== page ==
And it responded.

An Indigenous Elder who was standing next to me leaned over and asked, "Do you see the water moving?" 

And I had. What was a placid body of water with only occasional ripples from ducks had become a living entity, moving in relation to our willingness to reach out. It started as a zig-zag pattern across the surface...I saw a phoenix form in the pattern. And then there were small waves, actual waves. There was no wind to direct this movement, and there was a feeling that overcame us all as we saw with our eyes what we knew in our hearts - the water had heard us.

With the blessing ceremony over, we made the pilgrimage back to camp for nourishment, rest, and reflection. 

We gathered later for afternoon prayers to have our hearts ripped open, as we discovered that the son of one of the Grandmothers had suddenly passed away the evening before. The afternoon was scheduled to be a teaching of women's wisdom about our bodies and cycles. It instead became a ritual of grief. We released what was to be and sat in unity with what was. 

We cried with the Grandmothers and offered our prayers. We shed our tears, dropping our grief upon the dry earth. There is little to do or say to be of comfort when someone has a fresh and deep loss, especially when they are so far from home and family. And their loss reminds us of our loss. We wept. We hurt. We cradled the Grandmother and one another in song and prayer smoke. And then we reached into our pockets to donate whatever funds we each could to help her bury her son and cover the cost of her emergency flight home. We did what women do - we reached in deep at every level to support our sister. 

This gathering served to remind us that what we share in common is vastly more important than our differences. If 13 Indigenous Grandmothers from around the world with different traditions and medicine can work together while still honoring and respecting one another's needs, we all can.

We all share the need for clean water and air, food, shelter, clothing, and medicine. We all share loss. We all share fears, though our individual fears may differ.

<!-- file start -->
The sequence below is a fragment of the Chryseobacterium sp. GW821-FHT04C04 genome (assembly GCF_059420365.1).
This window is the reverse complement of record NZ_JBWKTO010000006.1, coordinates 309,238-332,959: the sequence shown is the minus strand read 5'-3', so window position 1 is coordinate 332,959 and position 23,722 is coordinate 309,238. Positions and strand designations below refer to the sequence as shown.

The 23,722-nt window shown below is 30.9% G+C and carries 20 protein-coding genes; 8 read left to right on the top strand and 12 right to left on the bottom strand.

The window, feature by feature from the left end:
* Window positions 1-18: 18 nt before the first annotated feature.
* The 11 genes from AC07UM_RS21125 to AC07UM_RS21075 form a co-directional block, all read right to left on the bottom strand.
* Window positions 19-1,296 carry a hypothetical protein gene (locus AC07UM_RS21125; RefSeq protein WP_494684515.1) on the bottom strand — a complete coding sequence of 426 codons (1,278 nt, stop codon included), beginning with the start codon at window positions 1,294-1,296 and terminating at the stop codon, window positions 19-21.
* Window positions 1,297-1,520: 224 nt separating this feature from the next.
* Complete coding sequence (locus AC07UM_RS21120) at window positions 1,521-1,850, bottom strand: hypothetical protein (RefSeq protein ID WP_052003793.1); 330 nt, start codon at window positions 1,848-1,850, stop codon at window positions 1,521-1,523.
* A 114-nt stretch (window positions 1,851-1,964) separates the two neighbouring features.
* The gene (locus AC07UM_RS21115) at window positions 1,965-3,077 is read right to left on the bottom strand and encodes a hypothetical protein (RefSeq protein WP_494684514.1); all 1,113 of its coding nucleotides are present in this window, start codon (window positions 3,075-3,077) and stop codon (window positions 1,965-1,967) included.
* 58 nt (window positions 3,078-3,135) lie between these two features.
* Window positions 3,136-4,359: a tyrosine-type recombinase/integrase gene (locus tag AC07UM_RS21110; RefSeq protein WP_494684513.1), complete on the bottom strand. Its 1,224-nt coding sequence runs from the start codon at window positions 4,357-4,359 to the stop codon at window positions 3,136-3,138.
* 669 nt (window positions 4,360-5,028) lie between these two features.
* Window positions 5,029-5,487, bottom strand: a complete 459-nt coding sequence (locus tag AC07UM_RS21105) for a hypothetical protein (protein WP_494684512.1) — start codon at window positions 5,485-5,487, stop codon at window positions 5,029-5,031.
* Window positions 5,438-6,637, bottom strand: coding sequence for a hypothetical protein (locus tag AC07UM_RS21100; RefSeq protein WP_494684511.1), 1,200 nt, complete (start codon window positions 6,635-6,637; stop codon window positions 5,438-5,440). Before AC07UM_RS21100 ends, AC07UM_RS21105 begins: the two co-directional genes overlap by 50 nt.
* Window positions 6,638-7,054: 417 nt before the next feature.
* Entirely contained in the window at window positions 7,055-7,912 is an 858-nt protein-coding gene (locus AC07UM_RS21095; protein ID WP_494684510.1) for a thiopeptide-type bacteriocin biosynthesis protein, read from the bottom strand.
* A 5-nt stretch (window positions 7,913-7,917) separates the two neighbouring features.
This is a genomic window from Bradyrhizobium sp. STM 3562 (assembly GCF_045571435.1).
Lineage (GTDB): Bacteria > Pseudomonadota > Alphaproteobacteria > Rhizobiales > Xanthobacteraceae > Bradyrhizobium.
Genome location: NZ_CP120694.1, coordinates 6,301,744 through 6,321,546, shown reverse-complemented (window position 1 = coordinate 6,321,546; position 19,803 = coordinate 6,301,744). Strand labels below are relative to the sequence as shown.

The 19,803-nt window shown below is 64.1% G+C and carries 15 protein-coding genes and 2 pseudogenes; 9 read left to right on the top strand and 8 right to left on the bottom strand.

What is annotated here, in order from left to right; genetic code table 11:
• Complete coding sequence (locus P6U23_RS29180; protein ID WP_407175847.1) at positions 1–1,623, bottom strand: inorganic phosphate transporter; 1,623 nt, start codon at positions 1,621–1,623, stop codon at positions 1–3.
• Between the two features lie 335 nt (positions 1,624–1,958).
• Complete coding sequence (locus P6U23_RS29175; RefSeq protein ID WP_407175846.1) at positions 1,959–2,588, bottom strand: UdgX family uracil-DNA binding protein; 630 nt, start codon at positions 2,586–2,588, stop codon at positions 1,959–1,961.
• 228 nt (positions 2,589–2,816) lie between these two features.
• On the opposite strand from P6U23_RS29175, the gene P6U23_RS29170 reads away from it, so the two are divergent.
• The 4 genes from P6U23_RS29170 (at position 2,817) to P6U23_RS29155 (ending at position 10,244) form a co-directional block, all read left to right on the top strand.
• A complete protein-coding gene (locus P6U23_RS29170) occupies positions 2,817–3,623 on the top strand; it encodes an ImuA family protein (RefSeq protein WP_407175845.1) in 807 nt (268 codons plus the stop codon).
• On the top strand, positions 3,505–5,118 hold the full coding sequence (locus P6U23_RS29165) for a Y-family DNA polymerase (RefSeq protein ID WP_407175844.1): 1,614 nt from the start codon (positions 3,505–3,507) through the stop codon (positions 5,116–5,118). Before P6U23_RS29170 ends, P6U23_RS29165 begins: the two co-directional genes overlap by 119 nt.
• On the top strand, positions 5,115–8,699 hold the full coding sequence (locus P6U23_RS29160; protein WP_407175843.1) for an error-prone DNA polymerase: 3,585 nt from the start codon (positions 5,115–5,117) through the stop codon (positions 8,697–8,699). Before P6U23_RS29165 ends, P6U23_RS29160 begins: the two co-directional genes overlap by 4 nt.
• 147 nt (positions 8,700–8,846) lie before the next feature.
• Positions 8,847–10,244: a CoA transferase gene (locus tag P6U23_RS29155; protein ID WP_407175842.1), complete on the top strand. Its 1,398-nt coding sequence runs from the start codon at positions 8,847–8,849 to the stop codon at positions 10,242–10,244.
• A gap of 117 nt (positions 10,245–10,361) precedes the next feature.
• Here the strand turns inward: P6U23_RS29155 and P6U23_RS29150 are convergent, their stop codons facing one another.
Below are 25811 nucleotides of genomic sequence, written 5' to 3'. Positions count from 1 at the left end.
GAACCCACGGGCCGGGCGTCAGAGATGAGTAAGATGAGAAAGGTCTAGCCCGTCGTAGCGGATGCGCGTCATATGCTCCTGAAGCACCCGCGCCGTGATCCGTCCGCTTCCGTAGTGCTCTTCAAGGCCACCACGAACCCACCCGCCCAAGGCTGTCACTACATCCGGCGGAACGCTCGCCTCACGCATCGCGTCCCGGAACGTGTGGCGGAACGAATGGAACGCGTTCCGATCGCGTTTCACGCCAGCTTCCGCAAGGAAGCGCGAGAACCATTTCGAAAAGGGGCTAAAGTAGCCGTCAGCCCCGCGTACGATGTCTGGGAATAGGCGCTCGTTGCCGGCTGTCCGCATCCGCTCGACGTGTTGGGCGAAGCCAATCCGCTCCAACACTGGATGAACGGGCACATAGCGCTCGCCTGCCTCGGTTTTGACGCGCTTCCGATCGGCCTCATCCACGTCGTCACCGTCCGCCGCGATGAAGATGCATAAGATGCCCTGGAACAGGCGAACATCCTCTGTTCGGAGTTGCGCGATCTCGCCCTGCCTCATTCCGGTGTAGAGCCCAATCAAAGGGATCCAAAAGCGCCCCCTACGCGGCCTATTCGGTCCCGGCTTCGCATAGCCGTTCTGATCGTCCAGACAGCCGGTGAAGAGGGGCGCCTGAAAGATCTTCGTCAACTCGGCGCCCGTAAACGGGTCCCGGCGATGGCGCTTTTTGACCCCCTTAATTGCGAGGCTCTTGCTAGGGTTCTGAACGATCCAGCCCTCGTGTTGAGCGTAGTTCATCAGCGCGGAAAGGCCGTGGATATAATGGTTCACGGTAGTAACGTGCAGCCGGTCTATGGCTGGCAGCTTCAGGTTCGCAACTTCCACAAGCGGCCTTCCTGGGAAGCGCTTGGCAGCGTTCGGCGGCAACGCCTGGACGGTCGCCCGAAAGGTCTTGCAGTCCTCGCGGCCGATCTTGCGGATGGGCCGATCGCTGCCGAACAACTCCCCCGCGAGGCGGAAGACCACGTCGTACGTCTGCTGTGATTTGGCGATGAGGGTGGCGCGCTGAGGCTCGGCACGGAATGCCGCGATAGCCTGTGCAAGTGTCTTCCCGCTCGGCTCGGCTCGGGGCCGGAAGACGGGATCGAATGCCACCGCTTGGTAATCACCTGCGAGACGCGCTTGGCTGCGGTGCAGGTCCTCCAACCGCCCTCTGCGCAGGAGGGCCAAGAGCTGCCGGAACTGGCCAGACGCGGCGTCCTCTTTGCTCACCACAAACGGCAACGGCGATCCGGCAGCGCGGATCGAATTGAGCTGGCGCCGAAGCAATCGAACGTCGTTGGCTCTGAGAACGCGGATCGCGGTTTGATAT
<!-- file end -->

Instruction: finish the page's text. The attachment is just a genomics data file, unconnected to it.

We share this world, and we share the responsibility for its care and well-being. As the species with the highest intelligence (and I use those words loosely) and the highest level of impact, we have been doing a poor job. 

We can do better, and we must. We have reached a critical point, for the health of our most basic need - water - is in peril. No water, no life. The moment is now to make the needed changes.

The work begins within, with changing our view. If we began to treat everyone and everything as if it were our equal and just as valuable, how would our world be? Some might say that treating non-living things with more respect would make no difference, but I would say that yes it does...it would make us different. We have the power here to literally change the world. When we begin to respect ourselves and all others - All Our Relations on this planet, for we are interconnected and interdependent - we change everything. 

When we can look one another in the eye and see the unique beauty and importance and relevance to our very existence, we will have come home. When we can find compassion for the weeds in our lawn and the deer that eat our garden fare, we will have returned to ourselves. When we can find the wisdom in the rocks and soil that form the structure of our planet and be grateful for the blessings of the rain and snow that drown us in sustenance, we will be whole.

When we can be the change we wish to see in the world, we will know peace. 

In Love and Light,
Sue

2 comments:

  1. Thank you for putting words to this amazing experience, Sue. I am still processing all that occurred for me, for the group and for the world during our gathering. Your writing is a gift to me. Thank you.